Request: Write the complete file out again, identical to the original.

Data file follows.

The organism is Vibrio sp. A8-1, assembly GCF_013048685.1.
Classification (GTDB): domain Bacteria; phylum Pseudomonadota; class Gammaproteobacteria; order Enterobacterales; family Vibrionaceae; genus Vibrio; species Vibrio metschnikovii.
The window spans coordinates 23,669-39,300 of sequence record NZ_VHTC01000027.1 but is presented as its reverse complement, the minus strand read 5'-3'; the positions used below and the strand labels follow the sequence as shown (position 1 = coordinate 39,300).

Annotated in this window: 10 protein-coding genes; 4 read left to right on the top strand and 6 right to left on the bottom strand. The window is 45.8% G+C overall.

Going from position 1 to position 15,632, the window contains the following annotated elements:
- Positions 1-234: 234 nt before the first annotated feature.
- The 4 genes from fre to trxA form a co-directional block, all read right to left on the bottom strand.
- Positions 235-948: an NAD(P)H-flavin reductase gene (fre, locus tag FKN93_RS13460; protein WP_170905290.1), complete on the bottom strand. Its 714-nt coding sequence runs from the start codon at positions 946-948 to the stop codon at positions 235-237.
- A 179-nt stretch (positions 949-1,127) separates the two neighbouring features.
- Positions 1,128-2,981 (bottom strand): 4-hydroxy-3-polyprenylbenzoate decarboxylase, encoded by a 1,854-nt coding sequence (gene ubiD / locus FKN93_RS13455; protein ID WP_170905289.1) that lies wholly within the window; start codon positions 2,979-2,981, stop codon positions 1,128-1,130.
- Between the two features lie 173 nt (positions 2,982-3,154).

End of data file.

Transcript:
The organism is Vibrio sp. A8-1, assembly GCF_013048685.1.
Classification (GTDB): domain Bacteria; phylum Pseudomonadota; class Gammaproteobacteria; order Enterobacterales; family Vibrionaceae; genus Vibrio; species Vibrio metschnikovii.
The window spans coordinates 23,669-39,300 of sequence record NZ_VHTC01000027.1 but is presented as its reverse complement, the minus strand read 5'-3'; the positions used below and the strand labels follow the sequence as shown (position 1 = coordinate 39,300).

Annotated in this window: 10 protein-coding genes; 4 read left to right on the top strand and 6 right to left on the bottom strand. The window is 45.8% G+C overall.

Going from position 1 to position 15,632, the window contains the following annotated elements:
- Positions 1-234: 234 nt before the first annotated feature.
- The 4 genes from fre to trxA form a co-directional block, all read right to left on the bottom strand.
- Positions 235-948: an NAD(P)H-flavin reductase gene (fre, locus tag FKN93_RS13460; protein WP_170905290.1), complete on the bottom strand. Its 714-nt coding sequence runs from the start codon at positions 946-948 to the stop codon at positions 235-237.
- A 179-nt stretch (positions 949-1,127) separates the two neighbouring features.
- Positions 1,128-2,981 (bottom strand): 4-hydroxy-3-polyprenylbenzoate decarboxylase, encoded by a 1,854-nt coding sequence (gene ubiD / locus FKN93_RS13455; protein ID WP_170905289.1) that lies wholly within the window; start codon positions 2,979-2,981, stop codon positions 1,128-1,130.
- Between the two features lie 173 nt (positions 2,982-3,154).